Guess what? Our bodies need fat. It helps in the performance of vital functions, such as transporting vitamins, protecting organs, and maintaining healthy skin and hair. Too much of it, however, isn't good. The key is eating the right fats in moderation.
We don't have to give up the richness of butter or ice cream to stay healthy, but we do need to limit the amount of artery-clogging saturated fats we eat. Monounsaturated and polyunsaturated cooking oils, lean meats, low-fat dairy, and heart-healthy seafood can provide lots of flavor and great benefits. Taste these dishes, and you'll agree that fat-smartis the way to live.
A Healthy Change
Notice anything different about the nutritional analysis that appears below our recipes? It has to do with fat--"% calories from fat," to be exact. We took it out of our calculations because the number can be easily misinterpreted.
Take Lemon Vinaigrette, for example. If we told you that the calories from fat percentage is about 98%, you might avoid it, thinking it's too high in fat. You might also believe that it's in violation of the 30% daily recommendation for fat calories, right? Wrong. The percentage we're omitting (98%) is merely a proportion of fat calories in that particular recipe; it's not a daily value.
The truth is, Lemon Vinaigrette is actually very good for you, with only 85 calories per serving, and it is rich in healthful monounsaturated fat from olive oil. So forget percentages. Here's what you should know.
- Balance your daily calorie intake with physical activity.
- Eat fiber-rich carbs (including whole grains, fruits, and vegetables), unsaturated fats, and lean meats.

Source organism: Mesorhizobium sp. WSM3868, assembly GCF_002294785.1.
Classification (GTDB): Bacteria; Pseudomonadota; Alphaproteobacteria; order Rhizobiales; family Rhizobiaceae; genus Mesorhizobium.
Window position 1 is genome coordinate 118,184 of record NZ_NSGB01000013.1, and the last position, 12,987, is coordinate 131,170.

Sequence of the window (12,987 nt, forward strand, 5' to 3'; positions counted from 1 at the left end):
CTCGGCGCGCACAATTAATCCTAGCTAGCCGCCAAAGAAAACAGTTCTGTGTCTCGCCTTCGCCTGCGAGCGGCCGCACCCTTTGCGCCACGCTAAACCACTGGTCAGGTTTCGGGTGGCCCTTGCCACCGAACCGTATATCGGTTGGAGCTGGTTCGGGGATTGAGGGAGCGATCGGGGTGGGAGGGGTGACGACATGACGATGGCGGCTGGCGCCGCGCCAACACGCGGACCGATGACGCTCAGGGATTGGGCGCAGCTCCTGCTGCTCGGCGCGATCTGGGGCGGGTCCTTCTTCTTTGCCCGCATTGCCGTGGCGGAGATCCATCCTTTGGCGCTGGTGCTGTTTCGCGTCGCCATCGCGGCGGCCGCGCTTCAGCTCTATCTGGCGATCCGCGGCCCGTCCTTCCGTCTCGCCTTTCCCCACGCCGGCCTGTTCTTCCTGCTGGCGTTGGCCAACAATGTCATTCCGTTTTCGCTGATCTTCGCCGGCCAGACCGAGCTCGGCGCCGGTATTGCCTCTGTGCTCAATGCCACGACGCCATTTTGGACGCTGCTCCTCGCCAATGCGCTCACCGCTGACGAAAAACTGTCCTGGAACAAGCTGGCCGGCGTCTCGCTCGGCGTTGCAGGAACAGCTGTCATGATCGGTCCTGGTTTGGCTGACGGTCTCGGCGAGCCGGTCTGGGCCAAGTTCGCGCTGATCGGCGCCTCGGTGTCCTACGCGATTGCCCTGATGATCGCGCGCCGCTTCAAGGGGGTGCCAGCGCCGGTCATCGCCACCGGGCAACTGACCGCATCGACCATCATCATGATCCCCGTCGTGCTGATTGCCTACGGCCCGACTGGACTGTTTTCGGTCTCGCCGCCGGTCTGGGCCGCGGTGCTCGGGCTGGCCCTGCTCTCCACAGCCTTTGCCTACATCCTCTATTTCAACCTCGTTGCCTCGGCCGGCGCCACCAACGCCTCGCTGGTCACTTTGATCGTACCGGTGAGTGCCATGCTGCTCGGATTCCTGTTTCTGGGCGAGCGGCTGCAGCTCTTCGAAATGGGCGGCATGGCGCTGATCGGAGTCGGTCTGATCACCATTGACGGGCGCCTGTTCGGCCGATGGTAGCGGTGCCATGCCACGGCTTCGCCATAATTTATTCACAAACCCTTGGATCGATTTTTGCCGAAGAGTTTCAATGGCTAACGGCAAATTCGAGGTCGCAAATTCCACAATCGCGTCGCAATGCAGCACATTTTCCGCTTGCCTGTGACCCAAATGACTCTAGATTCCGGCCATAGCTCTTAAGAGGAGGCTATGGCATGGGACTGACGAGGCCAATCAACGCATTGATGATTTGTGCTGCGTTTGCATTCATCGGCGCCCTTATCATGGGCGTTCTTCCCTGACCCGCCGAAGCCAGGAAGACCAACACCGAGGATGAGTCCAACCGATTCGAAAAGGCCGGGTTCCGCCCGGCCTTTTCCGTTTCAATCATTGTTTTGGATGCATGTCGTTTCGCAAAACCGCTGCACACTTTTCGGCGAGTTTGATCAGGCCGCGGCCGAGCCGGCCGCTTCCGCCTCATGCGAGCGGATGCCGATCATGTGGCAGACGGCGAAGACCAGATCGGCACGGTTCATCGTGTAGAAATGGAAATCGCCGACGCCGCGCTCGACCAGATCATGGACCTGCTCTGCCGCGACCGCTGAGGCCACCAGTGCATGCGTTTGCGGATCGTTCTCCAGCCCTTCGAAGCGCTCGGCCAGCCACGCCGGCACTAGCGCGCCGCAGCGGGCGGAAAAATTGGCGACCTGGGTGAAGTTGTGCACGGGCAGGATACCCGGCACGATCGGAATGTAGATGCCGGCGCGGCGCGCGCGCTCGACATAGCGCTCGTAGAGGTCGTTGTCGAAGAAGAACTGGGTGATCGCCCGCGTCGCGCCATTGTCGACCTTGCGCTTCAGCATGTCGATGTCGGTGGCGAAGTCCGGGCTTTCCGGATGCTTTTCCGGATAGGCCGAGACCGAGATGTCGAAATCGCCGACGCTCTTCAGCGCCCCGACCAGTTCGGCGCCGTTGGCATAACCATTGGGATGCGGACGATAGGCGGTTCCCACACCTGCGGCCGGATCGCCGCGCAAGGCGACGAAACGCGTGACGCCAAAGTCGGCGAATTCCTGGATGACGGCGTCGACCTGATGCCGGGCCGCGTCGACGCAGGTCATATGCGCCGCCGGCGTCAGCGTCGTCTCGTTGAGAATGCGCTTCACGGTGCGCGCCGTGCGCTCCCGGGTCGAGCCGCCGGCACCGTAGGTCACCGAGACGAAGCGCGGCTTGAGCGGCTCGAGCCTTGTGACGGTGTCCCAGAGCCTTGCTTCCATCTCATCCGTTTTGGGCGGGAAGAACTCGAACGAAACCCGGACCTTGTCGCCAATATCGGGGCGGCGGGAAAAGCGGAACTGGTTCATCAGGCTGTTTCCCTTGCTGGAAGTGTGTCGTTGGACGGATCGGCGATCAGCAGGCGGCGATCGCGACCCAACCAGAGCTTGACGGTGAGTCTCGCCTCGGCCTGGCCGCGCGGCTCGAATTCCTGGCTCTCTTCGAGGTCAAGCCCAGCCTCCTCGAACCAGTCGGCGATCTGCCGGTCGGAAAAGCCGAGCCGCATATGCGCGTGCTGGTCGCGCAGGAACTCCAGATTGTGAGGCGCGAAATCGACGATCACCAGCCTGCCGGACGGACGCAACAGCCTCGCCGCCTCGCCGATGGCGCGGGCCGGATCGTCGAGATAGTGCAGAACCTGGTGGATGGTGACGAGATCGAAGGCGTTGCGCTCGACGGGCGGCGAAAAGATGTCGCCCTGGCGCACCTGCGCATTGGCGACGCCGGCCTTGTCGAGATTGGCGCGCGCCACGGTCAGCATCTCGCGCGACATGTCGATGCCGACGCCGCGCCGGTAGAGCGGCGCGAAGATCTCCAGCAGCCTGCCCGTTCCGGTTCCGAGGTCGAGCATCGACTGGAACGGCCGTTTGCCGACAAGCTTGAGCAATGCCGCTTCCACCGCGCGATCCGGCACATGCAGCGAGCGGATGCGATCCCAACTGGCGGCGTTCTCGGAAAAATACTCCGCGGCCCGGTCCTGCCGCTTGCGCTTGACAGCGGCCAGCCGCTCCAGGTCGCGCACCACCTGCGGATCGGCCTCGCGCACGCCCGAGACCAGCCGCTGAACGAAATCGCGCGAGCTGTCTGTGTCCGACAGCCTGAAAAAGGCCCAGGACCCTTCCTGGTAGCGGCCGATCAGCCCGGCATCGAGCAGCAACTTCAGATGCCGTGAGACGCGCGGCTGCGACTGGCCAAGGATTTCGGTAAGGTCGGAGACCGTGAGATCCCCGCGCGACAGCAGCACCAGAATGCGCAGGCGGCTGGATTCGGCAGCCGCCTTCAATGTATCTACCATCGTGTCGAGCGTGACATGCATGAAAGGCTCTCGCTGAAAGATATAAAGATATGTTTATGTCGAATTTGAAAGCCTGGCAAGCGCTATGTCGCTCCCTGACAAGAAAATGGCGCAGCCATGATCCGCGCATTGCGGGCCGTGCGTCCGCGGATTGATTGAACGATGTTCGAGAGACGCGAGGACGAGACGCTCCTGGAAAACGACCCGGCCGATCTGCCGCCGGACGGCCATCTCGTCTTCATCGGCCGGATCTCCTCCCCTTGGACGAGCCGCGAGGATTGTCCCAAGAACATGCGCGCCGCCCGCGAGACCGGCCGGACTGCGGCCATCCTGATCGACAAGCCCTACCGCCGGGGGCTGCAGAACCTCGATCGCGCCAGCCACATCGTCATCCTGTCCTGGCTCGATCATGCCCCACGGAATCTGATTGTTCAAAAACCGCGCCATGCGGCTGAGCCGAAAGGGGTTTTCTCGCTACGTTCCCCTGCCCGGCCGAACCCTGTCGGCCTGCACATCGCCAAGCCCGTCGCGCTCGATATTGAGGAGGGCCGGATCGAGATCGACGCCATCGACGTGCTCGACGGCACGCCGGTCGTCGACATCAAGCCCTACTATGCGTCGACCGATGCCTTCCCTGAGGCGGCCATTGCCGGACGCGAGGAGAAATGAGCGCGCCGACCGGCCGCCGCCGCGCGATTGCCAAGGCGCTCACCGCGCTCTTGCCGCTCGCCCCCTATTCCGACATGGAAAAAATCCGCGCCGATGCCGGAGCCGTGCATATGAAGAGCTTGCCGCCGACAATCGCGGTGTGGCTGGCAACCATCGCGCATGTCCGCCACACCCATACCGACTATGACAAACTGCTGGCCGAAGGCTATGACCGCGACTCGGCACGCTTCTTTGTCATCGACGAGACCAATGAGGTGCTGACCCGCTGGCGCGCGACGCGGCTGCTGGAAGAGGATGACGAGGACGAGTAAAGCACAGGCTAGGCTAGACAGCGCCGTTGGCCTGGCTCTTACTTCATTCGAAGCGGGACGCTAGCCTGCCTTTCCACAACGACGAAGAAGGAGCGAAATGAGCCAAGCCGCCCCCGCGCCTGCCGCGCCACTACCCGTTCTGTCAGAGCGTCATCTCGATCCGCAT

- Increase your calcium intake to 1,000mg to 1,200mg a day (for adults) to keep your bones strong and help prevent osteoporosis.
- Try to keep your sodium intake below 2,300mg per day.
Facts About Fats
With all the confusing hype about what to eat (or what not to eat), it’s hard to know what to do. Make better choices with this helpful guide.
- Monounsaturated fat: Found in cooking oils, such as olive, peanut, and canola, this heart-healthy fat may help reduce “bad” cholesterol levels and lower the risk of heart disease. Other sources include avocados and most nuts.
- Polyunsaturated fat: Good sources include vegetable, safflower, corn, sunflower, soy, and cottonseed oils. Health benefits are similar to those of monounsaturated fat.
- Omega-3 fatty acids: These polyunsaturated fats are mostly found in seafood, such as salmon, mackerel, tuna, and herring. Walnuts and flaxseeds also contain omega-3 fatty acids. Eating fish regularly may help reduce the risk of coronary artery disease by 50%.
- Saturated fat: This solid fat is mostly found in animal products, such as beef, poultry, pork, butter, and whole milk. Other sources include tropical oils, such as coconut and palm oils. Too much may increase bad cholesterol, raising the risk of heart disease and stroke. Limit your intake to less than 10% of your total daily calories.
- Trans fat: Also known as hydrogenated fat, trans fat is commonly found in vegetable shortening, some margarines, and commercial baked goods. Because it has health risks similar to saturated fat, keep your intake as low as possible.